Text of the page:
A dip or pâté is nice to serve when friends come round for a drink or as a prelude to an informal lunch.
Most supermarkets carry a wide range of options, but something home-made is tastier, cheaper and you know exactly what’s in it. I was looking at a commercial crab dip in the supermarket the other day and was amazed to see that the crab content was only 17%. This recipe came from my mother-in-law and contains at least 50% smoked trout. It’s a real winner.
Last winter we planted a native Australian citrus shrub from Queensland called a Finger Lime. When Matthew reads this he will say “get your pronouns right”, so okay he planted the Finger Lime. The fruit is made up of tiny balls of lime juice, a bit like a pomegranate only smaller. Ours hasn’t produced any fruit yet but when it does I am looking forward to folding some little citrus balls into this pâté.
1 whole smoked trout (about 350g)
250g Philadelphia-style cream cheese (at room temp)
¼-½ cup cream or sour cream
Grated rind and juice of one small lemon or half a large one (see note)
salt, freshly ground black pepper and cayenne pepper to taste
Remove meat from trout, discarding skin and bones. Flake into chunks with fingers checking carefully for bones. With electric beaters or by hand beat cream cheese until smooth then gradually beat in enough cream to make it light and fluffy. Add lemon juice, rind, salt, pepper and a little cayenne pepper. Gently but thoroughly mix in the smoked trout. Pile roughly into serving dish, sprinkle with a little cayenne pepper and chill. Serve with crusty bread, toast or crackers as an appetizer. Can be refrigerated for up to a week and frozen for up to a month. For a low-carb option serve with vegetable sticks.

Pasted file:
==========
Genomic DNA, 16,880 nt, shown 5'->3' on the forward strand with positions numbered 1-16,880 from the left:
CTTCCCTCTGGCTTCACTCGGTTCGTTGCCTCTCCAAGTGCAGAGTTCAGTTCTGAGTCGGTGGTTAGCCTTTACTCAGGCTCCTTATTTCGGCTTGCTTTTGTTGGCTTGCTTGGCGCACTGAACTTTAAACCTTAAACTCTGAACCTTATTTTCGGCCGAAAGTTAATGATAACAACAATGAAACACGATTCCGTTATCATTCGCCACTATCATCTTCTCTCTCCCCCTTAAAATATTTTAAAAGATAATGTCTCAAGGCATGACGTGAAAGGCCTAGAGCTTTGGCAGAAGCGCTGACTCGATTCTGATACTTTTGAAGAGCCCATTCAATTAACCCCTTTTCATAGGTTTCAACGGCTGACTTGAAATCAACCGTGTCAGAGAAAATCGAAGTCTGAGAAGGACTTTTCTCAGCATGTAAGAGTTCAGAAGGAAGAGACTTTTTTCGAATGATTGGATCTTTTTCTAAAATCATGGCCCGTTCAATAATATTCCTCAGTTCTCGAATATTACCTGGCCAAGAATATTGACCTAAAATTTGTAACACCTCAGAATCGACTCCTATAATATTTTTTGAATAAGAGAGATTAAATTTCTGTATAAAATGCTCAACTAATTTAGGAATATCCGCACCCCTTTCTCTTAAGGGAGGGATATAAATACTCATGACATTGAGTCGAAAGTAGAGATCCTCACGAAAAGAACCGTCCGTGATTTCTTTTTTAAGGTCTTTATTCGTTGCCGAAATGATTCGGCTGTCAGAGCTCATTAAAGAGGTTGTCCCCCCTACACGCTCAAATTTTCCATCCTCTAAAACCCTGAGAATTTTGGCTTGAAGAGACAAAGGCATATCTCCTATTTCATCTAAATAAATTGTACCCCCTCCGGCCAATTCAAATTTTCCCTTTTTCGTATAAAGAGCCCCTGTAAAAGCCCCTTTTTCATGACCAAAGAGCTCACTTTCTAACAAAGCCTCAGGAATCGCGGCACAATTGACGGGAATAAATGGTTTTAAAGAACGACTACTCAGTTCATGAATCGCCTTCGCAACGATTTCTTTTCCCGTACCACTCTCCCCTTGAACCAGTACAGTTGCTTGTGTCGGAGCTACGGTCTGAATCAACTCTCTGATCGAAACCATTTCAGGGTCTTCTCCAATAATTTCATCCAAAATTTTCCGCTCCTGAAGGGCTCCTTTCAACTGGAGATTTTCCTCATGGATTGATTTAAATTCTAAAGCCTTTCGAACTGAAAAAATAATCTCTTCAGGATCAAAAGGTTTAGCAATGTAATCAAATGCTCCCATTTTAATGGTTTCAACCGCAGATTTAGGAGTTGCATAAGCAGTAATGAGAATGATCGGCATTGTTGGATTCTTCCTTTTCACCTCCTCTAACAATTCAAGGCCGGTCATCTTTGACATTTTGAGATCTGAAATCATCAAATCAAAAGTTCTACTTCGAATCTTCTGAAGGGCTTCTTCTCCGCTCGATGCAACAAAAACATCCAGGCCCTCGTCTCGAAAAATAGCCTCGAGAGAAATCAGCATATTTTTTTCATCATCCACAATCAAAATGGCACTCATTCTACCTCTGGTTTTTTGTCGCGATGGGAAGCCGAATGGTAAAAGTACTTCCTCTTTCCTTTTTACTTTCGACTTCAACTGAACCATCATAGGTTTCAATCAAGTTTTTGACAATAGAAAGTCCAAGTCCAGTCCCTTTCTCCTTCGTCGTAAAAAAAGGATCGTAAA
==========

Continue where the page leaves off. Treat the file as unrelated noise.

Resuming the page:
For a cocktail party: make toast triangles (four per slice of bread, crusts removed), and put some paté on each. Garnish with a tiny triangle cut from a thin slice of fresh lime with the skin left on. One slice will cut into many pieces. Top with a piece of dill.
Note: you can grate the rind or remove it with a vegetable peeler, then chop finely – this results in chunkier bits of rind which I prefer.
Variation: Smoked Salmon Pâté: use smoked salmon instead of trout.